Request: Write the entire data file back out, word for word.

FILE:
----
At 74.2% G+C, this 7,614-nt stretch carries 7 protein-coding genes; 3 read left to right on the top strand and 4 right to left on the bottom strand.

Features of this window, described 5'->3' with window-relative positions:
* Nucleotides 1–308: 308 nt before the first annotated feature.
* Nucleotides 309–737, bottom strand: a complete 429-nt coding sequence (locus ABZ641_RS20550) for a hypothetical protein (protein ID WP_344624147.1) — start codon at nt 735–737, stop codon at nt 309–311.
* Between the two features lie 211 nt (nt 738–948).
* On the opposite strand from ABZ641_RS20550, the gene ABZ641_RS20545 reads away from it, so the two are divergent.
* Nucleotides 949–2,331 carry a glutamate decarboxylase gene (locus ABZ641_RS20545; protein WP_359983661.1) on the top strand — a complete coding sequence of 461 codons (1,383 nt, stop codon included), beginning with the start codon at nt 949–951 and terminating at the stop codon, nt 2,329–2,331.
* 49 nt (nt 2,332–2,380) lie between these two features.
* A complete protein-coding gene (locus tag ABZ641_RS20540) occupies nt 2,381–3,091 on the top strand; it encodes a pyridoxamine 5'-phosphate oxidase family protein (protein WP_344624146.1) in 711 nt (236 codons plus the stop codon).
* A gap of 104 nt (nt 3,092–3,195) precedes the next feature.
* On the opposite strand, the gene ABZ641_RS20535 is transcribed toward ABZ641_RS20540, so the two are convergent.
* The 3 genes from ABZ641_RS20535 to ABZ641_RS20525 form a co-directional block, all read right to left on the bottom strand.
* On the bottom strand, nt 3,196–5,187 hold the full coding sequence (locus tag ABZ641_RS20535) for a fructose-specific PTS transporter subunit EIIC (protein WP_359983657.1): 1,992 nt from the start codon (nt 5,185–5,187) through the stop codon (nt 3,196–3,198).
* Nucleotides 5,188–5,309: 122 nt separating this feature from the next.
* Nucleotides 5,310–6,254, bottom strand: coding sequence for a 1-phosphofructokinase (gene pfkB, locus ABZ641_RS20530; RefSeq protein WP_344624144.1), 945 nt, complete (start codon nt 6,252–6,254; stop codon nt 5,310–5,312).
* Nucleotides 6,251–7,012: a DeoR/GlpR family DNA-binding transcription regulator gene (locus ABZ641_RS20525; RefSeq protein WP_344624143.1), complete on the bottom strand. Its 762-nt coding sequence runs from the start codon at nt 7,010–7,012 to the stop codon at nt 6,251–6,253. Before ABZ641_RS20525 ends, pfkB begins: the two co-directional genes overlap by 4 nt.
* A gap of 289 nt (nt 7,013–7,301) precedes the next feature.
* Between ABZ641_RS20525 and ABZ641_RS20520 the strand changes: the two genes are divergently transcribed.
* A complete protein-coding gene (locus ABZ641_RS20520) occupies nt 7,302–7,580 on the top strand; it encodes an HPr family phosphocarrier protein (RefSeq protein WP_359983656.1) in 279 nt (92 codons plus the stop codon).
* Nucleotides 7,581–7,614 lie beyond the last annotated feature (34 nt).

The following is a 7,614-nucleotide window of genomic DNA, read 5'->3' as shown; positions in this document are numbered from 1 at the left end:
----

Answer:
At 74.2% G+C, this 7,614-nt stretch carries 7 protein-coding genes; 3 read left to right on the top strand and 4 right to left on the bottom strand.

Features of this window, described 5'->3' with window-relative positions:
* Nucleotides 1–308: 308 nt before the first annotated feature.
* Nucleotides 309–737, bottom strand: a complete 429-nt coding sequence (locus ABZ641_RS20550) for a hypothetical protein (protein ID WP_344624147.1) — start codon at nt 735–737, stop codon at nt 309–311.
* Between the two features lie 211 nt (nt 738–948).
* On the opposite strand from ABZ641_RS20550, the gene ABZ641_RS20545 reads away from it, so the two are divergent.
* Nucleotides 949–2,331 carry a glutamate decarboxylase gene (locus ABZ641_RS20545; protein WP_359983661.1) on the top strand — a complete coding sequence of 461 codons (1,383 nt, stop codon included), beginning with the start codon at nt 949–951 and terminating at the stop codon, nt 2,329–2,331.
* 49 nt (nt 2,332–2,380) lie between these two features.
* A complete protein-coding gene (locus tag ABZ641_RS20540) occupies nt 2,381–3,091 on the top strand; it encodes a pyridoxamine 5'-phosphate oxidase family protein (protein WP_344624146.1) in 711 nt (236 codons plus the stop codon).
* A gap of 104 nt (nt 3,092–3,195) precedes the next feature.
* On the opposite strand, the gene ABZ641_RS20535 is transcribed toward ABZ641_RS20540, so the two are convergent.
* The 3 genes from ABZ641_RS20535 to ABZ641_RS20525 form a co-directional block, all read right to left on the bottom strand.
* On the bottom strand, nt 3,196–5,187 hold the full coding sequence (locus tag ABZ641_RS20535) for a fructose-specific PTS transporter subunit EIIC (protein WP_359983657.1): 1,992 nt from the start codon (nt 5,185–5,187) through the stop codon (nt 3,196–3,198).
* Nucleotides 5,188–5,309: 122 nt separating this feature from the next.
* Nucleotides 5,310–6,254, bottom strand: coding sequence for a 1-phosphofructokinase (gene pfkB, locus ABZ641_RS20530; RefSeq protein WP_344624144.1), 945 nt, complete (start codon nt 6,252–6,254; stop codon nt 5,310–5,312).
* Nucleotides 6,251–7,012: a DeoR/GlpR family DNA-binding transcription regulator gene (locus ABZ641_RS20525; RefSeq protein WP_344624143.1), complete on the bottom strand. Its 762-nt coding sequence runs from the start codon at nt 7,010–7,012 to the stop codon at nt 6,251–6,253. Before ABZ641_RS20525 ends, pfkB begins: the two co-directional genes overlap by 4 nt.
* A gap of 289 nt (nt 7,013–7,301) precedes the next feature.
* Between ABZ641_RS20525 and ABZ641_RS20520 the strand changes: the two genes are divergently transcribed.
* A complete protein-coding gene (locus ABZ641_RS20520) occupies nt 7,302–7,580 on the top strand; it encodes an HPr family phosphocarrier protein (RefSeq protein WP_359983656.1) in 279 nt (92 codons plus the stop codon).
* Nucleotides 7,581–7,614 lie beyond the last annotated feature (34 nt).

The following is a 7,614-nucleotide window of genomic DNA, read 5'->3' as shown; positions in this document are numbered from 1 at the left end: